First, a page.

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Zxpc, de10, chorus bass bin

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Zxpc 11 by 17 inch horn with seleuim d405 and de10 tweeter mounted on top of the zxpc horn. Selenium is 8 ohm and should have been 16, yea I messed up. Tried the de10 with a k 79 horn lens but sounded better/ less harsh mounted to the zxpc horn. Using bass bin of chorus with the chorus crossover hooked to selenium d405 and de 10. Sounds great, voices are larger people seem to be right in the room.

 

Question is do I need to change the tap and caps on the crossover. I have 2 sets of extra chorus crossover caps of the same value I can use. I am experiment with diy chorus II center for now. When I get it figured out I will make the same changes to my chorus II mains. Kind of a chorus III mains and center. Did some research on subject but think I gained just enough info to be dangerous. Need some help from you smarter more experienced guys before I start blowing drivers,  thanks 

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I ran Selenium D405 8 ohm drivers in my K-Horns for 8 years or so without any problems. I used universal type crossovers. I only switched them out with BMS 4592 drivers recently, and I'm not noticing a lot of difference.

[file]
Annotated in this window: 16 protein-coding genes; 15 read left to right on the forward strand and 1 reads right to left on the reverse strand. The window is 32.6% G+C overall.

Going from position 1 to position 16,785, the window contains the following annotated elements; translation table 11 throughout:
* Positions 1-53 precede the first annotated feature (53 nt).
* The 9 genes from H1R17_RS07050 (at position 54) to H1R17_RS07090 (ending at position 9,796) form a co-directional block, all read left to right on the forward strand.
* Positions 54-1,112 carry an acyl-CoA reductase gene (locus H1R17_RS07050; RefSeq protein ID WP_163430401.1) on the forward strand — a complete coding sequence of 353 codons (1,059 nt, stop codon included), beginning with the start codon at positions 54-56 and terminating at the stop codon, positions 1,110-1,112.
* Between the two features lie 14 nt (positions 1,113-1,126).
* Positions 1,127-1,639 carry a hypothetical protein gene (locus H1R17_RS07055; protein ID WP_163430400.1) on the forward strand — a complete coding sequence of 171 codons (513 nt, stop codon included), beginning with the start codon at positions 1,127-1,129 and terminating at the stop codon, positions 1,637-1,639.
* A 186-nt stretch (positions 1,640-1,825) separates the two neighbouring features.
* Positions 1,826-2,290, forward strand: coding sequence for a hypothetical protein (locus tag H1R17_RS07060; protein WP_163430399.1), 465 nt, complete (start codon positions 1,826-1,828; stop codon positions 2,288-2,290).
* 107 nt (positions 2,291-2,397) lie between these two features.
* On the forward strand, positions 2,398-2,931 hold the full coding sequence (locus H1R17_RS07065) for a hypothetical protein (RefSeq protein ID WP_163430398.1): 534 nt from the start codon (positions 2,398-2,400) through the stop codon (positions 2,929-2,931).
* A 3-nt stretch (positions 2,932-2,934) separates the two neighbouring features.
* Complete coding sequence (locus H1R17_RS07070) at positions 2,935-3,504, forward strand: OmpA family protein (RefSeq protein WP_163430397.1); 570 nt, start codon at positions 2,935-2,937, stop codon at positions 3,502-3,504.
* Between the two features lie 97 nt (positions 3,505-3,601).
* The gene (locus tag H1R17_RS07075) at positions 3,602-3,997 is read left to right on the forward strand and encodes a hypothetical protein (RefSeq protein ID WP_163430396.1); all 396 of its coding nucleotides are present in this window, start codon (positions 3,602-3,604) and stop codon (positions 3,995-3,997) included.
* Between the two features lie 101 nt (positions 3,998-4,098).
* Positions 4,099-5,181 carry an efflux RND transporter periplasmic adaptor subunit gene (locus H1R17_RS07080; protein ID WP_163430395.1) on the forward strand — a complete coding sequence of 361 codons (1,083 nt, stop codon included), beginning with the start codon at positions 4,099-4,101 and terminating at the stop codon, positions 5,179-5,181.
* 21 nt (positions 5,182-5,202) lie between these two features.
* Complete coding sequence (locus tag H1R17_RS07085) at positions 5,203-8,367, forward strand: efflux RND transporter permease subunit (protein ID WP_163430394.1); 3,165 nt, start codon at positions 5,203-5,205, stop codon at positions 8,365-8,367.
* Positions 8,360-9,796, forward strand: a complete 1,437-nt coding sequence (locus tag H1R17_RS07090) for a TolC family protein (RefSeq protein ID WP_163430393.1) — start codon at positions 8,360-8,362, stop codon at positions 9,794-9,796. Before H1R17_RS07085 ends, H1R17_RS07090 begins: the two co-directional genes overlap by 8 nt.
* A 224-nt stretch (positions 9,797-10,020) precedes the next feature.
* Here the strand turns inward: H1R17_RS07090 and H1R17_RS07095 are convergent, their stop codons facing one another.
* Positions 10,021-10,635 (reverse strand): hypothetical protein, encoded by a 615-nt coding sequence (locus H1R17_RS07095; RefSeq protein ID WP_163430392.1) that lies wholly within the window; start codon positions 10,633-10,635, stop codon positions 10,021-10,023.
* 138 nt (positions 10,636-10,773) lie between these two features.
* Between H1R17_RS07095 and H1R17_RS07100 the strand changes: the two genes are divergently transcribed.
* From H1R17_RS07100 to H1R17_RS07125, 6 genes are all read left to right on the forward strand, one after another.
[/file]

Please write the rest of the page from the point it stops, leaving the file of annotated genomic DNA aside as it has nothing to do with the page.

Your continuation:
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Sounds great running off the chorus crossovers, still I wonder where the crossover points are now. I believe the chorus( heritage line) use 4, 16 and 8 loads on the crossovers with cover points of 650 and 6000hz. Would not mind if the points dropped to 450 to 500 and 5000 on high. Still happy with the results so far and really starting to like the de 10  tweeter. 

 

Think I will take a look at the khorn xover and see how up it compares to the chorus, thanks for the input.

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You can plug the cap and coil values you have into an easily-found online crossover calculator, with the driver impedances, and see what the crossover frequencies calculate out to.  You may well find you've got excessive gaps or overlaps.  Also a calibrated USB mike and free software will show you what you've got for relative driver levels.  Really, it behoves one to go about experimentation like this using such tools so you can correlate what you're hearing with data.  It can cut much guesswork (and time) out of the process.

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23 hours ago, glens said:

You can plug the cap and coil values you have into an easily-found online crossover calculator, with the driver impedances, and see what the crossover frequencies calculate out to.  You may well find you've got excessive gaps or overlaps.  Also a calibrated USB mike and free software will show you what you've got for relative driver levels.  Really, it behoves one to go about experimentation like this using such tools so you can correlate what you're hearing with data.  It can cut much guesswork (and time) out of the process.

 

Good idea with cal. I will give it a try. Yea I do need to pick up a spl meter and Mike.  For now this is a temp. situation till I get some new cabinets made. Just tring to get a decent sound without blowing any drivers for now

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